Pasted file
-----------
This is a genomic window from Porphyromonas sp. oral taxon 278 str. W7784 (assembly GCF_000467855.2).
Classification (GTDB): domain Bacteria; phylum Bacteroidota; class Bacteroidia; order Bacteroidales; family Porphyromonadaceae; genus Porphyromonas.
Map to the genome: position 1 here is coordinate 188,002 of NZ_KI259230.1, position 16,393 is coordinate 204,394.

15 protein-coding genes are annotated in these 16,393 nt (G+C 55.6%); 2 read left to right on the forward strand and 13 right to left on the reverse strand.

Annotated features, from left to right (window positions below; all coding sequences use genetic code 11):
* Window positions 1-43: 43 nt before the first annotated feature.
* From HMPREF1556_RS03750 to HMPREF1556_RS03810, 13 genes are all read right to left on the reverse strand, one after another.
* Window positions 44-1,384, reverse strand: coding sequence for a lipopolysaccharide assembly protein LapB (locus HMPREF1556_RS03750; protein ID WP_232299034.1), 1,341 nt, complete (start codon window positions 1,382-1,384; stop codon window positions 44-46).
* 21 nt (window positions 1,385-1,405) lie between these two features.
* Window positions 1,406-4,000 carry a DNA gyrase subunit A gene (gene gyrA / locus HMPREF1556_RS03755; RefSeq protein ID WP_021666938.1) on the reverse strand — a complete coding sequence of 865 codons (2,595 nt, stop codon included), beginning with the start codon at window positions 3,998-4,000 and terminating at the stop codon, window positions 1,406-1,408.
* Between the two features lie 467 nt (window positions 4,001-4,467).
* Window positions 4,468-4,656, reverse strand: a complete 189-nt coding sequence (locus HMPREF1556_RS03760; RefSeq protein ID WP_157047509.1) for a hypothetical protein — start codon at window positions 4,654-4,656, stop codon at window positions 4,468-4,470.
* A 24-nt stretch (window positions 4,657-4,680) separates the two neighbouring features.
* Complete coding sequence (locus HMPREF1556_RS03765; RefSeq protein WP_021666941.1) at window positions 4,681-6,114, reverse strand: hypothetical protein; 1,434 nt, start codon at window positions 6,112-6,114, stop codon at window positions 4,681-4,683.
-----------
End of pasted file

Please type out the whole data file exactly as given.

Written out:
This is a genomic window from Porphyromonas sp. oral taxon 278 str. W7784 (assembly GCF_000467855.2).
Classification (GTDB): domain Bacteria; phylum Bacteroidota; class Bacteroidia; order Bacteroidales; family Porphyromonadaceae; genus Porphyromonas.
Map to the genome: position 1 here is coordinate 188,002 of NZ_KI259230.1, position 16,393 is coordinate 204,394.

15 protein-coding genes are annotated in these 16,393 nt (G+C 55.6%); 2 read left to right on the forward strand and 13 right to left on the reverse strand.

Annotated features, from left to right (window positions below; all coding sequences use genetic code 11):
* Window positions 1-43: 43 nt before the first annotated feature.
* From HMPREF1556_RS03750 to HMPREF1556_RS03810, 13 genes are all read right to left on the reverse strand, one after another.
* Window positions 44-1,384, reverse strand: coding sequence for a lipopolysaccharide assembly protein LapB (locus HMPREF1556_RS03750; protein ID WP_232299034.1), 1,341 nt, complete (start codon window positions 1,382-1,384; stop codon window positions 44-46).
* 21 nt (window positions 1,385-1,405) lie between these two features.
* Window positions 1,406-4,000 carry a DNA gyrase subunit A gene (gene gyrA / locus HMPREF1556_RS03755; RefSeq protein ID WP_021666938.1) on the reverse strand — a complete coding sequence of 865 codons (2,595 nt, stop codon included), beginning with the start codon at window positions 3,998-4,000 and terminating at the stop codon, window positions 1,406-1,408.
* Between the two features lie 467 nt (window positions 4,001-4,467).
* Window positions 4,468-4,656, reverse strand: a complete 189-nt coding sequence (locus HMPREF1556_RS03760; RefSeq protein ID WP_157047509.1) for a hypothetical protein — start codon at window positions 4,654-4,656, stop codon at window positions 4,468-4,470.
* A 24-nt stretch (window positions 4,657-4,680) separates the two neighbouring features.
* Complete coding sequence (locus HMPREF1556_RS03765; RefSeq protein WP_021666941.1) at window positions 4,681-6,114, reverse strand: hypothetical protein; 1,434 nt, start codon at window positions 6,112-6,114, stop codon at window positions 4,681-4,683.